Permeability measurements were obtained by simultaneously viewing axial contrast-enhanced T1-weighted images and corresponding permeability-weighted images on the workstation. The T1-weighted images were used as a guide for the location of the tumor because on some permeability maps showing relatively normal permeability in tumors, the tumor was not obvious against normal background. The T1-weighted images were not used as a specific guide for placement of regions of interest (ROIs) in a tumor after the tumor was identified on a permeability map. Rather, ROIs were moved in the confines of the tumor (whose borders were identified on the T1-weighted image) until regions having highest permeability values for that slice were identified. Three permeability measures in the tumor were obtained for each patient in the following manner. First, an ROI varying between 57 and 63 mm3 was placed on each of three consecutive permeability images that showed the tumor. In a few instances, all three images were not on consecutive slices. On each of these three images, the maximum permeability was sought using manual placement of the ROI (using the T1-weighted image as a guide), and the maximum permeability value was recorded. The average of these three permeability values (termed “mean regional permeability value”) was recorded for each tumor. The distribution of the mean regional permeability values was compared between groups. For each image, the highest permeability value in a normal-appearing thalamus in the contralateral thalamus was recorded as a control value. Second, the highest permeability value at any ROI in the tumor (termed “single area of maximum permeability”) was recorded.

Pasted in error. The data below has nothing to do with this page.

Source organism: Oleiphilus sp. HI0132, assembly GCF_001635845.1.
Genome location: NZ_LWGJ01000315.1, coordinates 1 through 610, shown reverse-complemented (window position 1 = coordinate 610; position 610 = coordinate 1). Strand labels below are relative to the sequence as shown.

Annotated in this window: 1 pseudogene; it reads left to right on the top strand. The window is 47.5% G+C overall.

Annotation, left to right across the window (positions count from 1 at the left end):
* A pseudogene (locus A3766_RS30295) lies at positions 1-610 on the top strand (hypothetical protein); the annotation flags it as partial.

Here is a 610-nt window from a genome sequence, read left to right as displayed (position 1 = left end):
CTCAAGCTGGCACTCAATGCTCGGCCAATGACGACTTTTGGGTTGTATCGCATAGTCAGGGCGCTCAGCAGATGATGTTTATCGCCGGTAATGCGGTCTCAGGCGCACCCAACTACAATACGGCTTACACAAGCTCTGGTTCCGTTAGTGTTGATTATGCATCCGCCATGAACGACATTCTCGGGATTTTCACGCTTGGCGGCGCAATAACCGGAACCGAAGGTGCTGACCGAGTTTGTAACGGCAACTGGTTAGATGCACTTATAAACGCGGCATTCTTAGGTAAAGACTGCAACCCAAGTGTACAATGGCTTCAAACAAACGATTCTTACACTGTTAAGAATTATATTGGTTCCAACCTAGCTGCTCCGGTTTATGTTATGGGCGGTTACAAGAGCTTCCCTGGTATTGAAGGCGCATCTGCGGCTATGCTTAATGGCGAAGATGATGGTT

We assumed that permeability effects are due to leakage of contrast material from small vessels (e.g., arterioles and capillaries) that are not visible on MR images. On this basis, we assumed that permeability measurements in ROIs that contained visible vessels would not differ from those that did not contain visible vessels. To test this assumption, smaller ROIs were drawn in regions of highest permeability values. Specifically, small ROIs were drawn that were placed on vessels. Permeability values in these ROIs were then compared with values in ROIs that were placed adjacent to vessels. These measurements showed that permeability values were similar between ROIs placed on vessels and those placed adjacent to vessels.

For all data sets, the Kolmogorov-Smirnov test of normality was used to determine whether the distribution of values was normal (p > 0.05) or not normal (p < 0.05) and to indicate whether parametric or nonparametric statistical analysis should be used to analyze test results. Non—normally distributed data would be analyzed by the Wilcoxon's rank sum test, and normally distributed data would be analyzed using two-tailed independent samples t test. The mean regional permeability value for high-grade tumors was compared with that for low-grade tumors, and both were compared with the mean value in the thalamus.